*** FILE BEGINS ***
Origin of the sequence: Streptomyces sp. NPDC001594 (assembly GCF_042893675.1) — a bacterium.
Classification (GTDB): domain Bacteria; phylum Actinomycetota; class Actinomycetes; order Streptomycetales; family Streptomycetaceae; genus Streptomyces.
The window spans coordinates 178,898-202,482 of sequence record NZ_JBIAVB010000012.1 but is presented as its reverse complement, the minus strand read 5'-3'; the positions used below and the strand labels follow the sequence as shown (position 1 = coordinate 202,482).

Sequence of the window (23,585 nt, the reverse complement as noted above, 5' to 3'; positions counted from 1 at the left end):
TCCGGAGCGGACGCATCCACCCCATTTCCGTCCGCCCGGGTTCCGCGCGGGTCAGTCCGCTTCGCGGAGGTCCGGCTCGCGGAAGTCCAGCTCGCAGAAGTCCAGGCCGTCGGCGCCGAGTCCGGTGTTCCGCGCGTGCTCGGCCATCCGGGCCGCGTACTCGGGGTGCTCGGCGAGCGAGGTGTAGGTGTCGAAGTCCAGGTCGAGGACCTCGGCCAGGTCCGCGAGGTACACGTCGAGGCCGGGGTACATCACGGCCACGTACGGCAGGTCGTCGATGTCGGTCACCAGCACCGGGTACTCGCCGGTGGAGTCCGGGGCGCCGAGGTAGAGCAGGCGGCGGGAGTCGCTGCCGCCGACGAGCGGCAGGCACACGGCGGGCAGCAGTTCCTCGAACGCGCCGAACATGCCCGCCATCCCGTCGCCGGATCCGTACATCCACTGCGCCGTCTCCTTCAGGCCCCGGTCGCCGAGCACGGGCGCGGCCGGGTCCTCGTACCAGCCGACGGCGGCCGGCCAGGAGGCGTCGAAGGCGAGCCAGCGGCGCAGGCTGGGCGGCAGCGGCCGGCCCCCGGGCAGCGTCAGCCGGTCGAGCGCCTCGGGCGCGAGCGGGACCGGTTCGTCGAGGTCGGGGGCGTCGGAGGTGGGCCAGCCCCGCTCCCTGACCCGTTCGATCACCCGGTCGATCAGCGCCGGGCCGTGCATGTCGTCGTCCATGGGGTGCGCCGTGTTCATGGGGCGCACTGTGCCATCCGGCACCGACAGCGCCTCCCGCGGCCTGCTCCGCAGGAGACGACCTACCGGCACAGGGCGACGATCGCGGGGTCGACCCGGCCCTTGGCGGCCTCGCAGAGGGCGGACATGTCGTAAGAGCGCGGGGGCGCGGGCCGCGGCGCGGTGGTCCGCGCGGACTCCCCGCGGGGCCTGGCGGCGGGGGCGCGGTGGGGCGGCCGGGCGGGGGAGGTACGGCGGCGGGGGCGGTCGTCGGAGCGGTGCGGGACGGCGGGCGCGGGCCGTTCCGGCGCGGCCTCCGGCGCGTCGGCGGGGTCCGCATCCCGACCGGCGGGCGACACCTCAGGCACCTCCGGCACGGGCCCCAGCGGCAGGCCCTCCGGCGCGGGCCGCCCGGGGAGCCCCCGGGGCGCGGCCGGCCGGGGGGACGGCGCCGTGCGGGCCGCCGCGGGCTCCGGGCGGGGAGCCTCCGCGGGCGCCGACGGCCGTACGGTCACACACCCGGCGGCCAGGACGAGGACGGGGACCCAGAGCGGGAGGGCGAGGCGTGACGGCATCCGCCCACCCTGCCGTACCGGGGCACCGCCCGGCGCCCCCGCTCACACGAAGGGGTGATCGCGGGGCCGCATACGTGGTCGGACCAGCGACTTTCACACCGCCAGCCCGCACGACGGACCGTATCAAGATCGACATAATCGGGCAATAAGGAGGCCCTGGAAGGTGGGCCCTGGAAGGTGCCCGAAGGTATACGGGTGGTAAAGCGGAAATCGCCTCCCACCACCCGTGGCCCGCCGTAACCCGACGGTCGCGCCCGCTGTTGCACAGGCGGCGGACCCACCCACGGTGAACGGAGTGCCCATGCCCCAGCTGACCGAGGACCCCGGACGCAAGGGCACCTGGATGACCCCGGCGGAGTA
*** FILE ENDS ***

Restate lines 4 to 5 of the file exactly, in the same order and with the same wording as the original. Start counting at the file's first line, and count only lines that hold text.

Sequence of the window (23,585 nt, the reverse complement as noted above, 5' to 3'; positions counted from 1 at the left end):
TCCGGAGCGGACGCATCCACCCCATTTCCGTCCGCCCGGGTTCCGCGCGGGTCAGTCCGCTTCGCGGAGGTCCGGCTCGCGGAAGTCCAGCTCGCAGAAGTCCAGGCCGTCGGCGCCGAGTCCGGTGTTCCGCGCGTGCTCGGCCATCCGGGCCGCGTACTCGGGGTGCTCGGCGAGCGAGGTGTAGGTGTCGAAGTCCAGGTCGAGGACCTCGGCCAGGTCCGCGAGGTACACGTCGAGGCCGGGGTACATCACGGCCACGTACGGCAGGTCGTCGATGTCGGTCACCAGCACCGGGTACTCGCCGGTGGAGTCCGGGGCGCCGAGGTAGAGCAGGCGGCGGGAGTCGCTGCCGCCGACGAGCGGCAGGCACACGGCGGGCAGCAGTTCCTCGAACGCGCCGAACATGCCCGCCATCCCGTCGCCGGATCCGTACATCCACTGCGCCGTCTCCTTCAGGCCCCGGTCGCCGAGCACGGGCGCGGCCGGGTCCTCGTACCAGCCGACGGCGGCCGGCCAGGAGGCGTCGAAGGCGAGCCAGCGGCGCAGGCTGGGCGGCAGCGGCCGGCCCCCGGGCAGCGTCAGCCGGTCGAGCGCCTCGGGCGCGAGCGGGACCGGTTCGTCGAGGTCGGGGGCGTCGGAGGTGGGCCAGCCCCGCTCCCTGACCCGTTCGATCACCCGGTCGATCAGCGCCGGGCCGTGCATGTCGTCGTCCATGGGGTGCGCCGTGTTCATGGGGCGCACTGTGCCATCCGGCACCGACAGCGCCTCCCGCGGCCTGCTCCGCAGGAGACGACCTACCGGCACAGGGCGACGATCGCGGGGTCGACCCGGCCCTTGGCGGCCTCGCAGAGGGCGGACATGTCGTAAGAGCGCGGGGGCGCGGGCCGCGGCGCGGTGGTCCGCGCGGACTCCCCGCGGGGCCTGGCGGCGGGGGCGCGGTGGGGCGGCCGGGCGGGGGAGGTACGGCGGCGGGGGCGGTCGTCGGAGCGGTGCGGGACGGCGGGCGCGGGCCGTTCCGGCGCGGCCTCCGGCGCGTCGGCGGGGTCCGCATCCCGACCGGCGGGCGACACCTCAGGCACCTCCGGCACGGGCCCCAGCGGCAGGCCCTCCGGCGCGGGCCGCCCGGGGAGCCCCCGGGGCGCGGCCGGCCGGGGGGACGGCGCCGTGCGGGCCGCCGCGGGCTCCGGGCGGGGAGCCTCCGCGGGCGCCGACGGCCGTACGGTCACACACCCGGCGGCCAGGACGAGGACGGGGACCCAGAGCGGGAGGGCGAGGCGTGACGGCATCCGCCCACCCTGCCGTACCGGGGCACCGCCCGGCGCCCCCGCTCACACGAAGGGGTGATCGCGGGGCCGCATACGTGGTCGGACCAGCGACTTTCACACCGCCAGCCCGCACGACGGACCGTATCAAGATCGACATAATCGGGCAATAAGGAGGCCCTGGAAGGTGGGCCCTGGAAGGTGCCCGAAGGTATACGGGTGGTAAAGCGGAAATCGCCTCCCACCACCCGTGGCCCGCCGTAACCCGACGGTCGCGCCCGCTGTTGCACAGGCGGCGGACCCACCCACGGTGAACGGAGTGCCCATGCCCCAGCTGACCGAGGACCCCGGACGCAAGGGCACCTGGATGACCCCGGCGGAGTA